Tuesday, July 23, 2013

The Death Spiral

I used to be a hero. At one point we had quite a few nanny placement services in Greater Cleveland and many of the young women were hired to work in New York. Most of these agencies referred their clients, the potential employers, to me for the health insurance needs of the caregivers. The ones who called were very happy. One of my health insurance companies would allow an Ohio policyholder to retain her coverage even if she moved to New York City. Otherwise, she or her employer would have had to purchase a policy there.

The Ohio policy was hundreds of dollars less per month.

Hundreds. Fifteen years ago. The spread is much higher now.

Two important questions:
  1. Why are Ohio policies so much less?
  2. Why are there 2.6 million uninsured in New York?
It has been said that the road to Hell is paved with good intentions. It is hot, really hot, in New York. Years ago it was decided that all adults under age 65 should pay the same premium. Twenty-two or sixty-two, the price is the same. That sounds great if you are in your sixties, but it only works if you can drag the twenty-somethings to the table. In the beginning your average participant age is in the mid-forties. As the young drop out, the average age, and the price, increases.

But age wasn’t the only pricing determinant abandoned in the interest of fairness. New York insurers were forbidden to underwrite the risks. The sicker you are the better that deal. An insulin dependent diabetic with AIDS pays the same premium as someone who is perfectly healthy. The system, in essence, welcomed pre-existing conditions and penalized the young and healthy.

And of course, the cost of living is higher in New York, especially in NYC.

As we have noted previously, Ohioans, on average, pay a lot less for health insurance for all of the reasons that New Yorkers pay more. I have lots of clients, male and female, under the age of 30. Some of these young adults shopped for this coverage and pay for it themselves. The rest of these cases have some degree of parental involvement. It is much easier for a parent to come up with $70 to $120 a month in Ohio than hundreds more in New York.

Why are there millions of uninsured New Yorkers? The 2.6 million number is actually from six years ago. That number hasn’t gone down. New Yorkers weren’t required to purchase insurance. There was no Individual Mandate. Penalized for their health and youth, many New Yorkers simply chose to not participate. Making insurance affordable might get them back into the market. Making insurance mandatory will have more impact.

It has been announced that the New York rates will be plummeting under the Patient Protection and Affordable Care Act (PPACA). Governor Cuomo is ecstatic. The President is pointing to New York as a model for the future. And it is true, at least for the moment, that New York rates are coming down. A lot. But if you consider $1,000 per month normal, your great bargain may still sound awful to consumers in Ohio. This link is to an article that dreams of young people paying only $190 for a basic policy, one that a guy living in Cleveland might buy today for $70!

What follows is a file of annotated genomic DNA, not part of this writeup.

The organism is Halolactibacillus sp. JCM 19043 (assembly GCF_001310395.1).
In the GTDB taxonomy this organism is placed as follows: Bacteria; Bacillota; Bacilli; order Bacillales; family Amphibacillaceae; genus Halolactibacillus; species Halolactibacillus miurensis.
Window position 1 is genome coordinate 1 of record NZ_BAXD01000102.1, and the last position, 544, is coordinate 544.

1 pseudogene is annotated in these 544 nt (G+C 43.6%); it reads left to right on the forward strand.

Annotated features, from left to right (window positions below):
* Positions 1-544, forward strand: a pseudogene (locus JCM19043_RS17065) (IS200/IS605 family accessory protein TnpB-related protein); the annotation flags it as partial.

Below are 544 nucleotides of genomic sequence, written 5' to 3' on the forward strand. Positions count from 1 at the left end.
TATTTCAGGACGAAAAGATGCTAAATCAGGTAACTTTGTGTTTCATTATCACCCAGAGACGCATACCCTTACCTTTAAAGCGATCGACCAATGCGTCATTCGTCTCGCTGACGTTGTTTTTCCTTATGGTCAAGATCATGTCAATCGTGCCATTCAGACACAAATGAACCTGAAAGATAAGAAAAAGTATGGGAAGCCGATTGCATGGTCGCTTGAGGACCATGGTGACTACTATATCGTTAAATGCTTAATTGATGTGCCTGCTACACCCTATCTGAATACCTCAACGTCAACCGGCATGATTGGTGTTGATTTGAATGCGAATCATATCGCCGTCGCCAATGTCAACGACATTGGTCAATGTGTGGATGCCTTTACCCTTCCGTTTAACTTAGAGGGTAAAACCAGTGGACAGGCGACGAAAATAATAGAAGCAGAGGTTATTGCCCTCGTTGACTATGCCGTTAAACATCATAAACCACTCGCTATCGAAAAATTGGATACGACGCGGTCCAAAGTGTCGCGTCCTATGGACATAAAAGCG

Will the New York rates stay cheap? There are two major speed bumps ahead. The first is the PPACA. The 2014 New York rates are certainly much less than the current pricing, but are they cheap enough? Will the subsidies be enough to spur sales when the penalty (tax or fee depending on your political persuasion) is only $95 or about 1% of income? With the penalty so low, enforcement challenging, and the entire process confusing, the prediction is that many of the currently healthy uninsured will sit out a year or two. Lose the young and healthy and New York is right back where it was.

The second speed bump facing New York is the U S House of Representatives. The Republicans sensed weakness in the Obama administration’s decision to shelve the employer mandate for a year. (See previous blog) Last week the Republicans attempted to put the individual mandate on hold, too. Of course the bill passed the House. And you might think that the bill will never see the light of day in the Senate, but don’t be so sure. Punting the individual mandate might seem like a good idea to a group of people who are used to putting off important decisions and deflecting responsibility.

Both the Democrats and the Republicans have a reason to kill the individual mandate. As New York already proved, if we create super health policies that do everything but drive you to the doctor, don’t factor in the health conditions of the insureds, and don’t weigh the premiums properly for the ages of the participants, the rates will go through the roof if you can’t corral the young and healthy into the insurance pool. Without an individual mandate forcing participation, you create a death spiral. As the rates increase to reflect the claims, the young and healthy leave. First the twenty somethings jump out. Eventually the average age of the participants will be over 50. Prices will be out of control and there will be only one answer – Single Payer.